In mathematics, the LCM (Least Common Multiple) of two or more integers is the smallest positive integer that is a multiple of all given integers.

In Python, we can easily find the LCM of two numbers using a function.

Here’s a Python program to find the LCM of two numbers:

def lcm(a, b): if a > b: greater = a else: greater = b while True: if greater %% a == 0 and greater %% b == 0: lcm = greater break greater += 1 return lcm num1 = int(input("Enter first number: ")) num2 = int(input("Enter second number: ")) print("The LCM of", num1, "and", num2, "is", lcm(num1, num2))

In this program, we define a function `lcm`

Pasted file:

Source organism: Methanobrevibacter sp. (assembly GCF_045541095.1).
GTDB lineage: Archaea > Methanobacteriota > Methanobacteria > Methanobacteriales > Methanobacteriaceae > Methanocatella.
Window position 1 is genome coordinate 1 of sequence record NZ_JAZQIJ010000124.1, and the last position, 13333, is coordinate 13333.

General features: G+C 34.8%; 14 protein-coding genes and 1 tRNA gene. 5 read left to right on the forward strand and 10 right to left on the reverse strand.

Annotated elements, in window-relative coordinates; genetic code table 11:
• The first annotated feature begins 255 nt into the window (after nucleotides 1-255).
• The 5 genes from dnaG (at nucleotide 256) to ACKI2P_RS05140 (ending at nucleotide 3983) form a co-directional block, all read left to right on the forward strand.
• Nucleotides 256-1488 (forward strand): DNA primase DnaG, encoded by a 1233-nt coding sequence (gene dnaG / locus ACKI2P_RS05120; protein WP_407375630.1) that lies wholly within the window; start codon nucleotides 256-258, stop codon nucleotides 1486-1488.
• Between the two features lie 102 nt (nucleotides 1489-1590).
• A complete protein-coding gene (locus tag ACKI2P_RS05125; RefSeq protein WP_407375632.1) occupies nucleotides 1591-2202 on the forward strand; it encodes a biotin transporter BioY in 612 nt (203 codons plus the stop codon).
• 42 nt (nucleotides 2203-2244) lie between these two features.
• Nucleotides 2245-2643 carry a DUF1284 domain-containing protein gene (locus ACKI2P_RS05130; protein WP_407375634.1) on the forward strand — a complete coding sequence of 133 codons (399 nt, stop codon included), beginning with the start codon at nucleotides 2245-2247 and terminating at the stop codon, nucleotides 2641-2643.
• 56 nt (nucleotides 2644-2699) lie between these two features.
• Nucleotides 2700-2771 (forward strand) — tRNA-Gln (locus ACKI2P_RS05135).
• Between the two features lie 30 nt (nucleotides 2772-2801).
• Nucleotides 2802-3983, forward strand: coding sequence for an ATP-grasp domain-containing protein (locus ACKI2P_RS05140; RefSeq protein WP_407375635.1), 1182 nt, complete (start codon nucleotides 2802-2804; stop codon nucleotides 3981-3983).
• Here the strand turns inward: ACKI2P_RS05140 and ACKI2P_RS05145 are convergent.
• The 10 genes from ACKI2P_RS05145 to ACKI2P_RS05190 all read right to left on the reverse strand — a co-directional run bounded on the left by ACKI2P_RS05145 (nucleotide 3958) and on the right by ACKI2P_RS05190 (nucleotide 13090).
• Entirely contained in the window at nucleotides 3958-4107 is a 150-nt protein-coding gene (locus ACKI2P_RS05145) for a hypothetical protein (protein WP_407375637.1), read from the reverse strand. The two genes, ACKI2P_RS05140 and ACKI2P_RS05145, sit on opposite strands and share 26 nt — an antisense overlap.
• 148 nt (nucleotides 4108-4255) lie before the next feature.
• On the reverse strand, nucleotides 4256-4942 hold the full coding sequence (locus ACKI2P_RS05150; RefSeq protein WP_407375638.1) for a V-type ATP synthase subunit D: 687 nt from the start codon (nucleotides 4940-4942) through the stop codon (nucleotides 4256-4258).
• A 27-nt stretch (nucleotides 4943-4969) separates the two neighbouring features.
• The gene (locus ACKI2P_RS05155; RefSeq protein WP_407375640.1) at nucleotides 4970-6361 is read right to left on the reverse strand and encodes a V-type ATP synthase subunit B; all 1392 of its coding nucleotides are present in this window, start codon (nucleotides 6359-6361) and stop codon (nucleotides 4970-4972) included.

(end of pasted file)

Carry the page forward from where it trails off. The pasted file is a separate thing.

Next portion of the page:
that takes two arguments `a`

and `b`

.

We first check which number is greater and assign it to the variable `greater`

.

We then use a `while`

loop to check if `greater`

is a multiple of both `a`

and `b`

.

If it is, then we have found the LCM and we break out of the loop.

If it’s not, we increment `greater`

and continue checking.

We then call the `lcm`

function with the two numbers entered by the user, and print the result.

For example, if the user enters `4`

and `6`

, the program will output:

Enter first number: 4 Enter second number: 6 The LCM of 4 and 6 is 12

This program works for any two positive integers, and can be easily modified to find the LCM of more than two integers.